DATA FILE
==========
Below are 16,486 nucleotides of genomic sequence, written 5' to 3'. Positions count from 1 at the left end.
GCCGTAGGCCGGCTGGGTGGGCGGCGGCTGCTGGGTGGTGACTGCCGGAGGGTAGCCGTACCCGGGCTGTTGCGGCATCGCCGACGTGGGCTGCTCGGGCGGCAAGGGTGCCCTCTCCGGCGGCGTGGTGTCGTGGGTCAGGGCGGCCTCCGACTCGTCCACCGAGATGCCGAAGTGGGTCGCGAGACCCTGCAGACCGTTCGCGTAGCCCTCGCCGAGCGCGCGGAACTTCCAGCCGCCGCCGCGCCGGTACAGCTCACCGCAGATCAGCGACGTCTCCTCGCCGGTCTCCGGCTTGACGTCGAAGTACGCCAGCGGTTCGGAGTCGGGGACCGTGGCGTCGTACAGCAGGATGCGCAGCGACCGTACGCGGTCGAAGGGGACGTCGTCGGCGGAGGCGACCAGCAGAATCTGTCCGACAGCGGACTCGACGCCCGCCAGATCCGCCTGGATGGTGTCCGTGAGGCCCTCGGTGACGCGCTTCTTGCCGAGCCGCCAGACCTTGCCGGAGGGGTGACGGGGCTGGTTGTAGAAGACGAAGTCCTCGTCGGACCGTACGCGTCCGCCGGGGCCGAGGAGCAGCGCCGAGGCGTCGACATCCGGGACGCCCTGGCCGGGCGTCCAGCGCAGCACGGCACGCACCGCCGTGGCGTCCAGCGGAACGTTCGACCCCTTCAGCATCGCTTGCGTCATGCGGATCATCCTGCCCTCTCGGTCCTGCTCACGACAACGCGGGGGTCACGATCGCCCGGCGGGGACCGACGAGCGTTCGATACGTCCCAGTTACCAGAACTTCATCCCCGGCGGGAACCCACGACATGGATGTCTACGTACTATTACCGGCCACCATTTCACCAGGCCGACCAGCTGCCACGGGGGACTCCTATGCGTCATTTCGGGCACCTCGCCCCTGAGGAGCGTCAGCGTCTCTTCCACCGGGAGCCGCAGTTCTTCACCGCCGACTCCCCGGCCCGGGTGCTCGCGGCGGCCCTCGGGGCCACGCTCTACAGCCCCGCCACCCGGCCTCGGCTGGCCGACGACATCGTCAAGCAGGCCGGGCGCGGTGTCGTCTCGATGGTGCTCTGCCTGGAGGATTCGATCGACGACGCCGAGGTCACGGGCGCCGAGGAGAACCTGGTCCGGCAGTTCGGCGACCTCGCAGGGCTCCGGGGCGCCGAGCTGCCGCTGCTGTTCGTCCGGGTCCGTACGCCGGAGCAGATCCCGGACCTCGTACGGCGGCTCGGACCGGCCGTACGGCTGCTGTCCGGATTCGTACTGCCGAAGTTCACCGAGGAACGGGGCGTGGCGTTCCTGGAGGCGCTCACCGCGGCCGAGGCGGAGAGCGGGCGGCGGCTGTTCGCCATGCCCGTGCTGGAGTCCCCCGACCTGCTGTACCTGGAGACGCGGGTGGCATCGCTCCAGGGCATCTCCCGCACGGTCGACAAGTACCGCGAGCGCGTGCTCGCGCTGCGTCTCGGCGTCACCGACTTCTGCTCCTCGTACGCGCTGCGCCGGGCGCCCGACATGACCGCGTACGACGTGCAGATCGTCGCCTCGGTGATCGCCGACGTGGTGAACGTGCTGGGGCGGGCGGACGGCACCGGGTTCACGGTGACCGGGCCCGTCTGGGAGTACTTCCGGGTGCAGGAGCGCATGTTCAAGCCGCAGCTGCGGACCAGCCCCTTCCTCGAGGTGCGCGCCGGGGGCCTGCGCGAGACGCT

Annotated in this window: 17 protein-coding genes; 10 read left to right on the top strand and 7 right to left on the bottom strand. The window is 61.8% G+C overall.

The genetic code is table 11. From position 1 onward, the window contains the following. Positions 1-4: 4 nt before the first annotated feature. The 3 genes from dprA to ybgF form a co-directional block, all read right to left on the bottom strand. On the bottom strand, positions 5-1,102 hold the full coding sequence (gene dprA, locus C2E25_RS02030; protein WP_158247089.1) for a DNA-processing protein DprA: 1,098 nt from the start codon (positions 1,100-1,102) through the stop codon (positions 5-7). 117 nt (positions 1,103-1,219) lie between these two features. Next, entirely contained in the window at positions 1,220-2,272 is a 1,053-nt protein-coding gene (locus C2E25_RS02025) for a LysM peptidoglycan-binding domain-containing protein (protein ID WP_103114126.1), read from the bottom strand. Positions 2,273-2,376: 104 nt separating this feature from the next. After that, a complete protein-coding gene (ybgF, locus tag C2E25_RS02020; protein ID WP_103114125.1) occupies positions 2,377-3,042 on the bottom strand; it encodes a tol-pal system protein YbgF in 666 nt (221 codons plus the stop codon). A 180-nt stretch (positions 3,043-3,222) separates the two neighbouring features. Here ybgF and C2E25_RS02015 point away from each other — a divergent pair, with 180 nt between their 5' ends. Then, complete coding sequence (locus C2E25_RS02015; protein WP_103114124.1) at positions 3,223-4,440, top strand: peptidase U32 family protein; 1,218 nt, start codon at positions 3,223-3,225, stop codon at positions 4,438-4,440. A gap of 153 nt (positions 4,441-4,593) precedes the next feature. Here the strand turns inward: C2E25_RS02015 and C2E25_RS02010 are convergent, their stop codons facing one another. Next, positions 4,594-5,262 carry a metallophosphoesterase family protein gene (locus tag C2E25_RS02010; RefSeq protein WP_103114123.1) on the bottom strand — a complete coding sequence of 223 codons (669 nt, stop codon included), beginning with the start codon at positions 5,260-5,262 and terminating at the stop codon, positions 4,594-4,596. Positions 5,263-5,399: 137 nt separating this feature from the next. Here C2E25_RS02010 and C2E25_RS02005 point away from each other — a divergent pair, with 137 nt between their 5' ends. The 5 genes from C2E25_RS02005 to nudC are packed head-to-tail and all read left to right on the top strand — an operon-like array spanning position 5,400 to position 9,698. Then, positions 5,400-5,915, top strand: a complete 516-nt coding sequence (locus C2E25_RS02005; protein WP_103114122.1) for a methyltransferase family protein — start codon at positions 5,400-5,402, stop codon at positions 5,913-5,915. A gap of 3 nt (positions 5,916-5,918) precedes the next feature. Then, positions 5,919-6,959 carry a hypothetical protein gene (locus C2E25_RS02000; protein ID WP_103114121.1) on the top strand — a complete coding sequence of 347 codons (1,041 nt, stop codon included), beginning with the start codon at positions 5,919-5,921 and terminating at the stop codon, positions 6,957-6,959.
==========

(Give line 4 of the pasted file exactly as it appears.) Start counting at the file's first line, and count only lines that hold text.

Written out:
The genetic code is table 11. From position 1 onward, the window contains the following. Positions 1-4: 4 nt before the first annotated feature. The 3 genes from dprA to ybgF form a co-directional block, all read right to left on the bottom strand. On the bottom strand, positions 5-1,102 hold the full coding sequence (gene dprA, locus C2E25_RS02030; protein WP_158247089.1) for a DNA-processing protein DprA: 1,098 nt from the start codon (positions 1,100-1,102) through the stop codon (positions 5-7). 117 nt (positions 1,103-1,219) lie between these two features. Next, entirely contained in the window at positions 1,220-2,272 is a 1,053-nt protein-coding gene (locus C2E25_RS02025) for a LysM peptidoglycan-binding domain-containing protein (protein ID WP_103114126.1), read from the bottom strand. Positions 2,273-2,376: 104 nt separating this feature from the next. After that, a complete protein-coding gene (ybgF, locus tag C2E25_RS02020; protein ID WP_103114125.1) occupies positions 2,377-3,042 on the bottom strand; it encodes a tol-pal system protein YbgF in 666 nt (221 codons plus the stop codon). A 180-nt stretch (positions 3,043-3,222) separates the two neighbouring features. Here ybgF and C2E25_RS02015 point away from each other — a divergent pair, with 180 nt between their 5' ends. Then, complete coding sequence (locus C2E25_RS02015; protein WP_103114124.1) at positions 3,223-4,440, top strand: peptidase U32 family protein; 1,218 nt, start codon at positions 3,223-3,225, stop codon at positions 4,438-4,440. A gap of 153 nt (positions 4,441-4,593) precedes the next feature. Here the strand turns inward: C2E25_RS02015 and C2E25_RS02010 are convergent, their stop codons facing one another. Next, positions 4,594-5,262 carry a metallophosphoesterase family protein gene (locus tag C2E25_RS02010; RefSeq protein WP_103114123.1) on the bottom strand — a complete coding sequence of 223 codons (669 nt, stop codon included), beginning with the start codon at positions 5,260-5,262 and terminating at the stop codon, positions 4,594-4,596. Positions 5,263-5,399: 137 nt separating this feature from the next. Here C2E25_RS02010 and C2E25_RS02005 point away from each other — a divergent pair, with 137 nt between their 5' ends. The 5 genes from C2E25_RS02005 to nudC are packed head-to-tail and all read left to right on the top strand — an operon-like array spanning position 5,400 to position 9,698. Then, positions 5,400-5,915, top strand: a complete 516-nt coding sequence (locus C2E25_RS02005; protein WP_103114122.1) for a methyltransferase family protein — start codon at positions 5,400-5,402, stop codon at positions 5,913-5,915. A gap of 3 nt (positions 5,916-5,918) precedes the next feature. Then, positions 5,919-6,959 carry a hypothetical protein gene (locus C2E25_RS02000; protein ID WP_103114121.1) on the top strand — a complete coding sequence of 347 codons (1,041 nt, stop codon included), beginning with the start codon at positions 5,919-5,921 and terminating at the stop codon, positions 6,957-6,959.